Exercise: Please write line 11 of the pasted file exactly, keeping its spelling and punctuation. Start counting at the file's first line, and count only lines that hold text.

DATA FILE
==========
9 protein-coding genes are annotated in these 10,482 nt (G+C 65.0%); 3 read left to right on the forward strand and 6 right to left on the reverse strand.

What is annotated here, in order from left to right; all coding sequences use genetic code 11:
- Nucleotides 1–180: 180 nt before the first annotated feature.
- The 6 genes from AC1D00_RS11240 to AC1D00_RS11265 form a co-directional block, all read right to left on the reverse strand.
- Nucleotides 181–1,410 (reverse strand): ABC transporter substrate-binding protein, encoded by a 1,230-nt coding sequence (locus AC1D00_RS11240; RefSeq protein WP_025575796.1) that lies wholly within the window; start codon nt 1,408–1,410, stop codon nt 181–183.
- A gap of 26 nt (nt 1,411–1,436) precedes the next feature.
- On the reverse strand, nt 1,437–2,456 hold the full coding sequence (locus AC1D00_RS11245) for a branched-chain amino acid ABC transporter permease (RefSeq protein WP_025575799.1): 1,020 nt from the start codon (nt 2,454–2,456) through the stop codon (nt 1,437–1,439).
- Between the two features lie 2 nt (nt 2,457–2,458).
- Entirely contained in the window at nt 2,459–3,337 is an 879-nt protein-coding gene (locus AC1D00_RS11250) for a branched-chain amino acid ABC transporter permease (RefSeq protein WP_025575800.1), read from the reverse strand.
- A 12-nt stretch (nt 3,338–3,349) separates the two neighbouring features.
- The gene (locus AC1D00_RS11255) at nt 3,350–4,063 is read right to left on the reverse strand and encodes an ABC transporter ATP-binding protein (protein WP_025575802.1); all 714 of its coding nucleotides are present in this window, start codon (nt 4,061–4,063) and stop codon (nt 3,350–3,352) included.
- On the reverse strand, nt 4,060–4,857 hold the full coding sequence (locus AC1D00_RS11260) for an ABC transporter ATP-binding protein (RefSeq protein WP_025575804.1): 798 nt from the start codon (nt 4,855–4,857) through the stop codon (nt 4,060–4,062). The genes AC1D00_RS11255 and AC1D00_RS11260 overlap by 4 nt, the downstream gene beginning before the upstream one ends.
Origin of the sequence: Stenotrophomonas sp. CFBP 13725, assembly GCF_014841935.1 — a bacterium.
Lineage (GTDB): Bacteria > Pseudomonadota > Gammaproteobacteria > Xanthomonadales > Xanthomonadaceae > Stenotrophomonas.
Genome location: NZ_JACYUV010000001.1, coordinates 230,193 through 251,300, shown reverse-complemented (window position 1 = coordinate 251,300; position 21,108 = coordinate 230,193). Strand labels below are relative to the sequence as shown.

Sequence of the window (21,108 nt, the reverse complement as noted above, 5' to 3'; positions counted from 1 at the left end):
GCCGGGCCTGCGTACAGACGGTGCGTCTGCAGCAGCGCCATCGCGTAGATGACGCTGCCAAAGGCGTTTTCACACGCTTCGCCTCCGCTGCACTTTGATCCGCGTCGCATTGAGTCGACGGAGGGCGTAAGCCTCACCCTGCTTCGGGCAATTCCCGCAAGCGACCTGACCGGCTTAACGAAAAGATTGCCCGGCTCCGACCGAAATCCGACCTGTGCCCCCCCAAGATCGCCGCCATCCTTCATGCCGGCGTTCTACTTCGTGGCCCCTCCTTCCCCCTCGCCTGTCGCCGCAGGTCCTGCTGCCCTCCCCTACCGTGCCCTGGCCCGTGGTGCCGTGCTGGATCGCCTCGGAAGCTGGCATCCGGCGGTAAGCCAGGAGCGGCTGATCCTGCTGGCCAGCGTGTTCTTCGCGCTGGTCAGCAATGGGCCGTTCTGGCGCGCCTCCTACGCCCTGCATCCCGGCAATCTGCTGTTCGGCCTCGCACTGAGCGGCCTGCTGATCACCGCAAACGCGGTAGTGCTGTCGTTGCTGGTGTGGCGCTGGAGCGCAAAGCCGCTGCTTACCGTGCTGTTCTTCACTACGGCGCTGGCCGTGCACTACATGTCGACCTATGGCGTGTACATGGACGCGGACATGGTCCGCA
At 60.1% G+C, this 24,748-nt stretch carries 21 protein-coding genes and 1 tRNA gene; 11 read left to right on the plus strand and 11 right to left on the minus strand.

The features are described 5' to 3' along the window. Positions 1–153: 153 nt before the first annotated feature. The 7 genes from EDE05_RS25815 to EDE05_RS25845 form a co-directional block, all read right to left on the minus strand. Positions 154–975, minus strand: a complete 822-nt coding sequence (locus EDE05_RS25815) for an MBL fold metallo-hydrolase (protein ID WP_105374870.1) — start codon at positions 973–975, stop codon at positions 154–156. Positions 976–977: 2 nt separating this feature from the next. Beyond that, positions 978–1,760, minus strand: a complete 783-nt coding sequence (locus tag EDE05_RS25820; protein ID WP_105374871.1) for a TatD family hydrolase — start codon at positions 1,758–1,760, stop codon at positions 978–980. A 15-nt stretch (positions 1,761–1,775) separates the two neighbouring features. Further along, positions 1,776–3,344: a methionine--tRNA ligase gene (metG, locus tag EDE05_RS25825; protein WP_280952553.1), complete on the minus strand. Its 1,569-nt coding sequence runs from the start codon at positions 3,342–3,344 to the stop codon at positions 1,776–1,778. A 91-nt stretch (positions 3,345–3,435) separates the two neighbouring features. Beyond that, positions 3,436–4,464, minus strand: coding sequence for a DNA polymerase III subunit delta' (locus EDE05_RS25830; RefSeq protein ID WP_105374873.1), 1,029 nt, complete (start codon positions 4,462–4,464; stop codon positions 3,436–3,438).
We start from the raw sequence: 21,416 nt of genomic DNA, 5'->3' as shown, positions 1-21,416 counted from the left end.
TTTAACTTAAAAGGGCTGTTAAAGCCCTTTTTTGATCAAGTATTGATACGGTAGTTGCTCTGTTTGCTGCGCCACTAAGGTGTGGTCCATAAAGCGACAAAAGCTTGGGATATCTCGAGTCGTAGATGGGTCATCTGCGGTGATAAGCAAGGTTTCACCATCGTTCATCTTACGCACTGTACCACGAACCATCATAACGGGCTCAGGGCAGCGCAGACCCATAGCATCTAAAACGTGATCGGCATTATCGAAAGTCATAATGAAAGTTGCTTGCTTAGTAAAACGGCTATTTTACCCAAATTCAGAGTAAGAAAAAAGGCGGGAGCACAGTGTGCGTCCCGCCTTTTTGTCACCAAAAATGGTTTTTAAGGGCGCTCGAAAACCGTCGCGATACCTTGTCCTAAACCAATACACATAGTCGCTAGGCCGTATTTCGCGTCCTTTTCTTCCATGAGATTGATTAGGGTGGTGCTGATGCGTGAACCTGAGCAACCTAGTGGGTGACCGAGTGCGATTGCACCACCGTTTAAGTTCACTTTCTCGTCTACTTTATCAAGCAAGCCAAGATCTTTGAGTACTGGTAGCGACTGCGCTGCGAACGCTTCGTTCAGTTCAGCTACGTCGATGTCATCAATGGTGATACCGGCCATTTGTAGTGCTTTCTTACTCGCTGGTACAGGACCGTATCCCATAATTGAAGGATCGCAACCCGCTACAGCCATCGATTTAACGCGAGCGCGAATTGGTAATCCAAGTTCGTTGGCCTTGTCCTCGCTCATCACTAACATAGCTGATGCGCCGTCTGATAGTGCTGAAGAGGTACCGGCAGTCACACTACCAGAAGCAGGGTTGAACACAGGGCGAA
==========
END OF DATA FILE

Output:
- The gene (locus AC1D00_RS11255) at nt 3,350–4,063 is read right to left on the reverse strand and encodes an ABC transporter ATP-binding protein (protein WP_025575802.1); all 714 of its coding nucleotides are present in this window, start codon (nt 4,061–4,063) and stop codon (nt 3,350–3,352) included.